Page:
A simple java implementation of Blockchain

May 27, 2019 by Thibault Debatty - 523 views

https://cylab.be/blog/26/a-simple-java-implementation-of-blockchain

Blockchain is currently a very hot research topic. To understand how it works and what it can achieve, here is a simple java implementation.

The full source code is available at https://gitlab.cylab.be/cylab/simple-blockchain

Blocks

A blockchain is, as the name states, a chain of blocks: each block contains a link to its parent. Additionally, the blocks contain a timestamp, some data that is considered as the truth at that moment in time, and a hash computed using sha256 for example:

public class Block implements Serializable {
    public String parent;
    public String data;
    public long timestamp;

    public String hash = "";
    public int nonce;

    public String hash() {
        return sha256(parent
                + data
                + Long.toString(timestamp)
                + Integer.toString(nonce));
    }
}

Blocks also have a second characteristics: they should be hard to compute. This is called the proof-of-work. For example, the hash of each block must start with a sequence of 5 "0". This means multiple values of nonce have to be tried before the block is considered as valid:

    public void solve() {
        do {
            nonce++;
            hash = hash();
        } while (!hash.substring(0, 5).equals("00000"));
    }

Miners

The miners are responsible for creating the new blocks. Once a new block is ready (the correct hash was found). The miner will broadcast this block to all participants using some peer-to-peer (P2P) network:

public class SimpleChain {

    public void mine() {
        while (true) {
            Block block = new Block();
            block.data = getData();
            block.timestamp = new Date().getTime();
            block.parent = chain.head().block.hash;

            block.solve();
            p2p.broadcastBlock(block);
        }
    }

Branches and rogue miners

As all miners work in parallel, branches can appear when multiple miners create new blocks that have the same parent. This is normal, and the situation fixes itself as legitimate miners always try to create new blocks on top the of the current head (block.parent = chain.head().block.hash;).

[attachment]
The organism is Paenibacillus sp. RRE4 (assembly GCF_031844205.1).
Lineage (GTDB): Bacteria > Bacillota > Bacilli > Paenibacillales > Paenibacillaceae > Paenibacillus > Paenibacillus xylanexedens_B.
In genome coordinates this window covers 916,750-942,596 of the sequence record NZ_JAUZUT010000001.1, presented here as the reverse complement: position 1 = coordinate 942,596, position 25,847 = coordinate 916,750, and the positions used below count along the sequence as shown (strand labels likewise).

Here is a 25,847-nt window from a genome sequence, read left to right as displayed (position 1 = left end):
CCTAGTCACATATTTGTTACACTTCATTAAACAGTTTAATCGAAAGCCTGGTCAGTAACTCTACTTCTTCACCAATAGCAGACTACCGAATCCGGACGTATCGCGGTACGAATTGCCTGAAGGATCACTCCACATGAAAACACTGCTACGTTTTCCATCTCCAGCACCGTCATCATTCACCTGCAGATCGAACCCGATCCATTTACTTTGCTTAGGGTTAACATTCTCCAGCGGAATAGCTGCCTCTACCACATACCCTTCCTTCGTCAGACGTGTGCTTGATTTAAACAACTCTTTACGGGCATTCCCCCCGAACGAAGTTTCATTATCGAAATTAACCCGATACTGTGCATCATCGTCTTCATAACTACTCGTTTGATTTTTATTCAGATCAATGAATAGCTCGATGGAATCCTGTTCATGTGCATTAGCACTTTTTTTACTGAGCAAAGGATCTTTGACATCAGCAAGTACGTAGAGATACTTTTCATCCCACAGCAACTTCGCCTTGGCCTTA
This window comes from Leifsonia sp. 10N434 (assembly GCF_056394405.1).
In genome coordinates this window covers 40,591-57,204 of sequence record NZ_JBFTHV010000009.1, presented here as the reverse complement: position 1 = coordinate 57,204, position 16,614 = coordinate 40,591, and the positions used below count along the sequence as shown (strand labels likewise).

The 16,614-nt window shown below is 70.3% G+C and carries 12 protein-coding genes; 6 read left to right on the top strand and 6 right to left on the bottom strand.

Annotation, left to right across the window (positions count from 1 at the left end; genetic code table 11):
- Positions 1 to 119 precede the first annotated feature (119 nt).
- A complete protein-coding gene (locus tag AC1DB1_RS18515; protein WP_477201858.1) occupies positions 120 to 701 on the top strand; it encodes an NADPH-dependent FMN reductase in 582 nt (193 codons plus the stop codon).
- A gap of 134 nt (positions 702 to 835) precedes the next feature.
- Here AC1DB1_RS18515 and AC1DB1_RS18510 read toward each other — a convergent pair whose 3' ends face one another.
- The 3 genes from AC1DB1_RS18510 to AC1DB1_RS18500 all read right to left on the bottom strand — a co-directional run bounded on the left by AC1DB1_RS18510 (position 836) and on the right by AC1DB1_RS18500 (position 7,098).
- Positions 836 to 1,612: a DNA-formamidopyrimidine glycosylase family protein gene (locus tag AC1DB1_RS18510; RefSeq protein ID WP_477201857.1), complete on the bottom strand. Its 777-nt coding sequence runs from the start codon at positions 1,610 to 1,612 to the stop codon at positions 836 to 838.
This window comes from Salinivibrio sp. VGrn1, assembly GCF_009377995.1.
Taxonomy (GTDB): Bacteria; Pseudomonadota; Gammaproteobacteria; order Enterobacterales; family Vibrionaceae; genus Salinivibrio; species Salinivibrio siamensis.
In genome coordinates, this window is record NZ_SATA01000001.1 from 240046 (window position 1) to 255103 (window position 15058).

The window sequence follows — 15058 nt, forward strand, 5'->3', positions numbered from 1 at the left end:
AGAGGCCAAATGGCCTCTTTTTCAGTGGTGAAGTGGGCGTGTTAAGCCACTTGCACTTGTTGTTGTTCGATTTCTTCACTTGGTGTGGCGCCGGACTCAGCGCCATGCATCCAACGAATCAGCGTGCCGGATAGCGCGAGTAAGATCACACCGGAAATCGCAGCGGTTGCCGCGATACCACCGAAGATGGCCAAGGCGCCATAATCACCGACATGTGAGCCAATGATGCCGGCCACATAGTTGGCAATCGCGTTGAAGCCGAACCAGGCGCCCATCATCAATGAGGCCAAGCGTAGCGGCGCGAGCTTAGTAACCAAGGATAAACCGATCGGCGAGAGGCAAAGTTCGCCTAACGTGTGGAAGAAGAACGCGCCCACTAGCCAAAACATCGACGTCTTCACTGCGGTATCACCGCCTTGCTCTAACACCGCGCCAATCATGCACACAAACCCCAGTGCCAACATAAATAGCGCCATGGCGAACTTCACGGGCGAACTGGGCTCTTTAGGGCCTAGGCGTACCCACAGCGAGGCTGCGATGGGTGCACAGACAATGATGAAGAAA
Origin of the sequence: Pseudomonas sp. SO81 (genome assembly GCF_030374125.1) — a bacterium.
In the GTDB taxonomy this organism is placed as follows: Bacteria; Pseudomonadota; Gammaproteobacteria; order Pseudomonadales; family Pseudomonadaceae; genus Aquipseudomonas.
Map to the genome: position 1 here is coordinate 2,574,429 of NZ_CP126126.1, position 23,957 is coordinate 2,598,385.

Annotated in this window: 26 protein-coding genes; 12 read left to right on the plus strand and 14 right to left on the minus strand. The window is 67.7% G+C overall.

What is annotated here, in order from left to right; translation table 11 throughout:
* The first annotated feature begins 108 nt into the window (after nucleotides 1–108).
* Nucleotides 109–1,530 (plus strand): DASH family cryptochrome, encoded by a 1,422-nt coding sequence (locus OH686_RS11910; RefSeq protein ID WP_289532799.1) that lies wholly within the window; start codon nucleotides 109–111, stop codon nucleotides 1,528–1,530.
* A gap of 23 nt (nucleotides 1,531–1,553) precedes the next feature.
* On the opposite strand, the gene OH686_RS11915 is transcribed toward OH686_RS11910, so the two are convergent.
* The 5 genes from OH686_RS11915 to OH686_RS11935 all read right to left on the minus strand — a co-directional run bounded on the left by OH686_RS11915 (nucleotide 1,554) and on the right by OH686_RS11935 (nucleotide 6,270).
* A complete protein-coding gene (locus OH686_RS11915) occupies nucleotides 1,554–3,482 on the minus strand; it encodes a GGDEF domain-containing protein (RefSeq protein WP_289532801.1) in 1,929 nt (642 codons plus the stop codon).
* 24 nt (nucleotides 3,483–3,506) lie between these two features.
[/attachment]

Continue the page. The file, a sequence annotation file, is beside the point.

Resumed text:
As each block is linked to its parent and new blocks are costly to compute, this continuously reinforces the validity of the data saved in previous blocks.

To modify past data, a rogue miner has to create a new branch that is longer then all others. Hence the rogue miner has to be more powerful then all legitimate miners combined.

Hence the chain is actually implemented as a tree, to keep track of branches:

public class ChainLink implements Serializable {

    public Block block;
    public List<ChainLink> children = new LinkedList<>();

Peer-to-peer network

The main responsibility of the peer-to-peer network is to broadcast new blocks to all miners. In this simple implementation we use java Remote Method Invocation (RMI).

At the client side, we send the block to every client in turn (in RMIBasedP2P.java):

    @Override
    public void broadcastBlock(Block block) {

        List<String> participants = getParticipants();
        System.out.println("Broadcast <" + block + "> to " + participants);

        for (String participant : participants) {
            try {
                RemoteInterface remote = (RemoteInterface) Naming.lookup(
                        participant);
                remote.addBlock(block);
            } catch (RemoteException ex) {
                System.err.println("Failed to send to " + participant 
                    + " Moving on...");
            } catch (NotBoundException | MalformedURLException ex) {
                throw new RuntimeException(ex);
            }
        }
    }

At the server side, we start a RMI server on a provided port (also in RMIBasedP2P.java) that implements the addBlock method:

    private void startRMIHandler(final int port) throws RemoteException {
        RemoteHandler rh = new RemoteHandler(sc);
        Registry rgsty = LocateRegistry.createRegistry(port);
        rgsty.rebind("simplechain", rh);
    }

Code and demo

The full source code is available at https://gitlab.cylab.be/cylab/simple-blockchain. To run a simple demo:

git clone git@gitlab.cylab.be:cylab/simple-blockchain.git
cd simple-blockchain
mvn package
./demo.sh

This will open 4 terminals: three miners and one window to watch the evolution of the chain.

Simple java Blockchain